When Gouging isn’t Gouging

Every time there is a spike in the cost of gas cries arise that gasoline providers are “price gouging” by taking advantage of the spike to unfairly raise prices. Politicians launch investigation which never find anything illegal. The fundamental problem here is that few people understand the dynamics of how gasoline providers set their prices. What looks like exploitive behavior to the naive is actually economically sound and helps assure a steady supply of gas.

Most people think that the “fair” price for the gas they buy is the wholesale price of the gas the station has already purchased plus a reasonable markup for profit. If this was actually how the stations set prices then watching the stations raise prices on gasoline already in their storage takes would be an obvious sign price gouging. The price differential between price the station paid and the new higher price would be a windfall profit.

However, the price of a gallon of gas you buy doesn’t reflect the cost that particular gallon but rather the expected cost of the gallon of gas the station will have to buy to replace it. As the expected replacement price soars, so does the cost to the customer for the gas already in stations tanks because that is where the station is getting the money to buy the replacement fuel. The station can only get a windfall if the the cost of replacement gas drops suddenly. Until that happens, its like bailing a leaky boat to stay ahead of rising cost. It might look like price gouging when the local station raises prices three times in one day but what they are doing is following the futures price for the gas they will have to buy tomorrow.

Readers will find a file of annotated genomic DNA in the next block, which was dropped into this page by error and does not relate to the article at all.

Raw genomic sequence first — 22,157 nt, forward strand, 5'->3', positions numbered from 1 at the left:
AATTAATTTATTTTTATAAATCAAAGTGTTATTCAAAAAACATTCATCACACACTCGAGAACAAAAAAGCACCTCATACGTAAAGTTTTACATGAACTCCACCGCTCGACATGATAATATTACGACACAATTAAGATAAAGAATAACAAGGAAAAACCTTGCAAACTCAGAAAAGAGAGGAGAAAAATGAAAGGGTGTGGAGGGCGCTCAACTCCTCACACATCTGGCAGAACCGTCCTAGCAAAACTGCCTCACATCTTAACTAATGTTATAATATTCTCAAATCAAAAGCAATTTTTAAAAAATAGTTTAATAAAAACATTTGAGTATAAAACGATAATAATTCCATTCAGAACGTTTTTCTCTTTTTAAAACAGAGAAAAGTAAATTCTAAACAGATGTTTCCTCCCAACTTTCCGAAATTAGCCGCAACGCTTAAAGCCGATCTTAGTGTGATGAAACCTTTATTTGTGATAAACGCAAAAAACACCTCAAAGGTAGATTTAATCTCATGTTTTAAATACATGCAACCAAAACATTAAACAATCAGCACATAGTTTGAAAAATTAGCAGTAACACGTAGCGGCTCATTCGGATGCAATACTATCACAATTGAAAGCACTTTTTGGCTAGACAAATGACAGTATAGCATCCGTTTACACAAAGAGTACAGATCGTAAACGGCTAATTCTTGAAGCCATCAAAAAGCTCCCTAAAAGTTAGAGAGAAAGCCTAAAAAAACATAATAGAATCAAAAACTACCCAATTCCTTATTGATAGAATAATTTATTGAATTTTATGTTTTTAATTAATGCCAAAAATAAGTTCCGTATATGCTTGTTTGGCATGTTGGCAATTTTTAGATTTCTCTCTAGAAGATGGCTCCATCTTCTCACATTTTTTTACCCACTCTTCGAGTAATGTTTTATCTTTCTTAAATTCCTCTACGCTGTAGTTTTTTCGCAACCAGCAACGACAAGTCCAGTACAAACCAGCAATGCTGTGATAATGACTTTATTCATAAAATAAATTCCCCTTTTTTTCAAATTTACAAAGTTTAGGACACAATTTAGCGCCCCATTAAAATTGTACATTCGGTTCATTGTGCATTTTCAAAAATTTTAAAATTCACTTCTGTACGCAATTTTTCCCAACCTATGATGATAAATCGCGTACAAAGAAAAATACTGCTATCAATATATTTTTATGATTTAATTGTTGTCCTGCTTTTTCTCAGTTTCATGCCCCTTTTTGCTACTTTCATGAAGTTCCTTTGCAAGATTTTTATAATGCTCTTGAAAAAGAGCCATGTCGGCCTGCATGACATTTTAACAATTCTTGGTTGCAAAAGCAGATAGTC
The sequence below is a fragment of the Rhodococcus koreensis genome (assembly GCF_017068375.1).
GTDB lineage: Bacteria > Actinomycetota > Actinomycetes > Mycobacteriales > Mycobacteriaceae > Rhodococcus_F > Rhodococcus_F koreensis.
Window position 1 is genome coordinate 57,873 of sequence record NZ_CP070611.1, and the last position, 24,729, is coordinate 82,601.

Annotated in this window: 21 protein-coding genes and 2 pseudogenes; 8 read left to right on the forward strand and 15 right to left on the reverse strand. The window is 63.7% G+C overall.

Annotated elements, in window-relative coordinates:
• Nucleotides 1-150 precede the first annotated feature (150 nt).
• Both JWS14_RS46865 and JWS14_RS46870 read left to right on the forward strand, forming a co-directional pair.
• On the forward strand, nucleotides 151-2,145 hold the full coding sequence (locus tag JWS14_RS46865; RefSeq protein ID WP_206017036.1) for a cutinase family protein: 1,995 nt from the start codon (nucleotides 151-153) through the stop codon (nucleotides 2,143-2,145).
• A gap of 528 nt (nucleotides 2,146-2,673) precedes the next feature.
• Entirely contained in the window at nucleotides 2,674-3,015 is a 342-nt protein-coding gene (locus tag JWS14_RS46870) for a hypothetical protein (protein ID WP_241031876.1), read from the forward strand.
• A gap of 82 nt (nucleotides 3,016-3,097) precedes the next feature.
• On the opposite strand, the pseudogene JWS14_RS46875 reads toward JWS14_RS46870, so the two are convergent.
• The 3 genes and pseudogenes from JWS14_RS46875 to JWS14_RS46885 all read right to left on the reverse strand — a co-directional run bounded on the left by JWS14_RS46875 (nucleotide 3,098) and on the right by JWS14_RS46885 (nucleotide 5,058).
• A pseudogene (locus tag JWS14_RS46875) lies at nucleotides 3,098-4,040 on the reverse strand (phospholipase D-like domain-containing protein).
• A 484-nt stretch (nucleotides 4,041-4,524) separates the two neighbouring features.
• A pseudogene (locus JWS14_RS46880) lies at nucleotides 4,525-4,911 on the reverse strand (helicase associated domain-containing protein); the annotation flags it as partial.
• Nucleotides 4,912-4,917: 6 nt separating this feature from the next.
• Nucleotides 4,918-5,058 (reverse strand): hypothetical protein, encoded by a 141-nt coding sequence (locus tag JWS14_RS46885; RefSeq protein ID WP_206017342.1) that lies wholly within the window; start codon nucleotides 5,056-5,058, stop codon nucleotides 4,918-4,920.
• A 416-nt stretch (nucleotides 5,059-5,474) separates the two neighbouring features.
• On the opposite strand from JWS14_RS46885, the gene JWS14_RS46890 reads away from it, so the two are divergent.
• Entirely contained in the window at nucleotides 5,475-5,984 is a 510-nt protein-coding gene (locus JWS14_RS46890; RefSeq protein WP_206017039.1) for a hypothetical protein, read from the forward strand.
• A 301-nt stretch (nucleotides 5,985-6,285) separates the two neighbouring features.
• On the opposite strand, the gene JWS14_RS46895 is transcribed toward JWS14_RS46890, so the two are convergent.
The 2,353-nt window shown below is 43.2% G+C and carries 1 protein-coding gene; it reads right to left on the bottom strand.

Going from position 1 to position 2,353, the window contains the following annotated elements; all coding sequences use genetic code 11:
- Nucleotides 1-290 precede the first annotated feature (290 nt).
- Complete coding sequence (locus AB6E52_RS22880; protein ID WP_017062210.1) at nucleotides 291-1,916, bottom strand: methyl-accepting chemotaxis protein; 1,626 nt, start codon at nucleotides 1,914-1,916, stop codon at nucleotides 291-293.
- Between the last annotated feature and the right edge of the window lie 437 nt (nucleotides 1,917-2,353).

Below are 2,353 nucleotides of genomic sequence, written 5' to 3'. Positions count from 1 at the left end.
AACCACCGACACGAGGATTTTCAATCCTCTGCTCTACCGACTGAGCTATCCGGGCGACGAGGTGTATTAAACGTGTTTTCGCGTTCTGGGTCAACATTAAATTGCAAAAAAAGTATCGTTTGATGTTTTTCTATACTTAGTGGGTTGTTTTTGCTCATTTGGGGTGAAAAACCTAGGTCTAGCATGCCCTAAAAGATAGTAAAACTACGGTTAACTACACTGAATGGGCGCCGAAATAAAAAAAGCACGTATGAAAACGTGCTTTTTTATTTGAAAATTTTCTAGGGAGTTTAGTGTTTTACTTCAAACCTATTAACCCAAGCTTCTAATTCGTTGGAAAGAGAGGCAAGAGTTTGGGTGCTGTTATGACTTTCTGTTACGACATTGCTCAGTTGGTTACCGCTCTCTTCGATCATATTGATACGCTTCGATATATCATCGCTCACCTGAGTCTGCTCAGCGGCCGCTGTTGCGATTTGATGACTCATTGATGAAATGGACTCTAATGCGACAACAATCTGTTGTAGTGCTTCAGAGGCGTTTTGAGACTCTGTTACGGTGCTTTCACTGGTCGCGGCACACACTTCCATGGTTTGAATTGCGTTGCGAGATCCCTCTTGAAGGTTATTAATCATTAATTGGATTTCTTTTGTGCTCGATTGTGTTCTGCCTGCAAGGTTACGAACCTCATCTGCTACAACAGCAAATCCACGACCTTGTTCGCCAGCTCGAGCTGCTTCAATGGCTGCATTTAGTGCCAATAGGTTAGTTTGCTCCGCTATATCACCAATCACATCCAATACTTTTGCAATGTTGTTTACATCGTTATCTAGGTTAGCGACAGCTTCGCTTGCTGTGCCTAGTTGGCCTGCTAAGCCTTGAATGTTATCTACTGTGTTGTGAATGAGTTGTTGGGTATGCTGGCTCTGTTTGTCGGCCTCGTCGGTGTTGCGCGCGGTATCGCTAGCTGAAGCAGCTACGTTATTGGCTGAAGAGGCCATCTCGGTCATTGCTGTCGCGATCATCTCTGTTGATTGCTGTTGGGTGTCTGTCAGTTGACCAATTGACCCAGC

This is a good example of why politics and economics don’t mix well. People clamor for the government to do something about gas prices based on a fundamental misunderstanding of how the pricing mechanism works. Any political attempt to “fix” what actually isn’t broken itself breaks the system resulting in shortages. This is pretty much what happened with the “Energy Crises” of the 70’s. Bad monetary policy created inflation which prompted wage and price controls which suppressed oil production which created shortages which allowed OPEC to enforce their cartel. Ending price controls and the windfall profit tax solved the energy crises in a couple of years. Had the government not tired to micromanage the economy in the first place the “crises” would never had arisen.

Each of us is a best a specialist in only some narrow economic field. We might understand the oil business or carrot farming but outside of our specialties we are all morons. When we demand the government take action in a field we no nothing about we are courting disaster. We can’t tell the government the correct course to take or judge the quality of the results of the actions it does take.

4 thoughts on “When Gouging isn’t Gouging”

  1. You appear to be conflating cash flow accounting with supply and demand analysis. From an economics perspective, the expected cost simply acts as a price signal for how to price current inventory. The inventory owner can then potentially collect “windfall profits” on the current inventory, but this will be a one time event.

  2. MP is right; it’s supply and demand. The expected increase in the future price of gasoline increases the current demand (as people buy to beat the price increase) and decreases the current supply (why sell today if you think the price is going to be higher tomorrow?). Both these changes have the effect of making the (current) price go up.
    Notice that in one sense, this higher price does reflect cost: it’s the opportunity cost to the seller of selling to you rather than to the highest unsuccessful bidder.

  3. A way of thinking about this, and the offset to the one time windfall profit, is how it will work on the way down. Somehow those calling gouging aren’t going to want to pay cost plus for gas then. Nor will I if I can avoid it. But it will be a one time event for the oil dealers who have to move the product. In the grocery business I believe the phrase is “sell it or smell it.” Didn’t some guy from the midwest write abook once called Risk, Uncertainty and Profit?

  4. Pingback: North Coast Online

Comments are closed.